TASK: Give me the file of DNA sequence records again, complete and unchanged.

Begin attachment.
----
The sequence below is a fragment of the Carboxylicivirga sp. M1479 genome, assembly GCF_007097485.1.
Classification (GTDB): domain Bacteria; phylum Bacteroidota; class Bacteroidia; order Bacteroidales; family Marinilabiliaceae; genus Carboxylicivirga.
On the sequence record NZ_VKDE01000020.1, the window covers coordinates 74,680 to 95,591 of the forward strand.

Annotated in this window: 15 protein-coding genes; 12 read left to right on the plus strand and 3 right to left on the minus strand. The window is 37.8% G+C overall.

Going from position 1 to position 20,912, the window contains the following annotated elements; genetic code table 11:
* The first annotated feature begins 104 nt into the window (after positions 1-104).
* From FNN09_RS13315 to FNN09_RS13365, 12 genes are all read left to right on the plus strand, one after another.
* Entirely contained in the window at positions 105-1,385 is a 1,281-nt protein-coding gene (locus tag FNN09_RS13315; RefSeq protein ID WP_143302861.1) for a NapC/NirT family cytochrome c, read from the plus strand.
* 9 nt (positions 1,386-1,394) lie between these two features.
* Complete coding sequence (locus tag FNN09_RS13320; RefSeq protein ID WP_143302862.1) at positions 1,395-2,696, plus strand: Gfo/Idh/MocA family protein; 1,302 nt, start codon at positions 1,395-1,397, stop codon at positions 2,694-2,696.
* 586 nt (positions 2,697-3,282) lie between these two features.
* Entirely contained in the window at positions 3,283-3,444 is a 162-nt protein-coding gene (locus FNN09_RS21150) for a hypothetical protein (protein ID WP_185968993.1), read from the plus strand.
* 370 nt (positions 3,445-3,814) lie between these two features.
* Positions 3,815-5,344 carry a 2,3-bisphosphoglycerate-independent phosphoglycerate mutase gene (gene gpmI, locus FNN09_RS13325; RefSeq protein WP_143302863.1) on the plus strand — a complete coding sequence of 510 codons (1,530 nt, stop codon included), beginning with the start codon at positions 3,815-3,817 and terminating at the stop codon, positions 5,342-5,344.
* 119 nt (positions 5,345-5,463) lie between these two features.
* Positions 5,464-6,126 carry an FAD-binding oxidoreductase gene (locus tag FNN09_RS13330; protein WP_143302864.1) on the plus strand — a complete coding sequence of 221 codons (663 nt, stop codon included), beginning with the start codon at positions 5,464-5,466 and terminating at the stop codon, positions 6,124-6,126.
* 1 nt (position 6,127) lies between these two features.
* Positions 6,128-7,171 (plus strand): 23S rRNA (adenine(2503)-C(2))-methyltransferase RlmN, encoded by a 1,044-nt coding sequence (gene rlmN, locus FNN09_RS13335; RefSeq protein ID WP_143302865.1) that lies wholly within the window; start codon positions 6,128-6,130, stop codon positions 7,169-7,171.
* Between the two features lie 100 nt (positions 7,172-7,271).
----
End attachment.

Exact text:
The sequence below is a fragment of the Carboxylicivirga sp. M1479 genome, assembly GCF_007097485.1.
Classification (GTDB): domain Bacteria; phylum Bacteroidota; class Bacteroidia; order Bacteroidales; family Marinilabiliaceae; genus Carboxylicivirga.
On the sequence record NZ_VKDE01000020.1, the window covers coordinates 74,680 to 95,591 of the forward strand.

Annotated in this window: 15 protein-coding genes; 12 read left to right on the plus strand and 3 right to left on the minus strand. The window is 37.8% G+C overall.

Going from position 1 to position 20,912, the window contains the following annotated elements; genetic code table 11:
* The first annotated feature begins 104 nt into the window (after positions 1-104).
* From FNN09_RS13315 to FNN09_RS13365, 12 genes are all read left to right on the plus strand, one after another.
* Entirely contained in the window at positions 105-1,385 is a 1,281-nt protein-coding gene (locus tag FNN09_RS13315; RefSeq protein ID WP_143302861.1) for a NapC/NirT family cytochrome c, read from the plus strand.
* 9 nt (positions 1,386-1,394) lie between these two features.
* Complete coding sequence (locus tag FNN09_RS13320; RefSeq protein ID WP_143302862.1) at positions 1,395-2,696, plus strand: Gfo/Idh/MocA family protein; 1,302 nt, start codon at positions 1,395-1,397, stop codon at positions 2,694-2,696.
* 586 nt (positions 2,697-3,282) lie between these two features.
* Entirely contained in the window at positions 3,283-3,444 is a 162-nt protein-coding gene (locus FNN09_RS21150) for a hypothetical protein (protein ID WP_185968993.1), read from the plus strand.
* 370 nt (positions 3,445-3,814) lie between these two features.
* Positions 3,815-5,344 carry a 2,3-bisphosphoglycerate-independent phosphoglycerate mutase gene (gene gpmI, locus FNN09_RS13325; RefSeq protein WP_143302863.1) on the plus strand — a complete coding sequence of 510 codons (1,530 nt, stop codon included), beginning with the start codon at positions 3,815-3,817 and terminating at the stop codon, positions 5,342-5,344.
* 119 nt (positions 5,345-5,463) lie between these two features.
* Positions 5,464-6,126 carry an FAD-binding oxidoreductase gene (locus tag FNN09_RS13330; protein WP_143302864.1) on the plus strand — a complete coding sequence of 221 codons (663 nt, stop codon included), beginning with the start codon at positions 5,464-5,466 and terminating at the stop codon, positions 6,124-6,126.
* 1 nt (position 6,127) lies between these two features.
* Positions 6,128-7,171 (plus strand): 23S rRNA (adenine(2503)-C(2))-methyltransferase RlmN, encoded by a 1,044-nt coding sequence (gene rlmN, locus FNN09_RS13335; RefSeq protein ID WP_143302865.1) that lies wholly within the window; start codon positions 6,128-6,130, stop codon positions 7,169-7,171.
* Between the two features lie 100 nt (positions 7,172-7,271).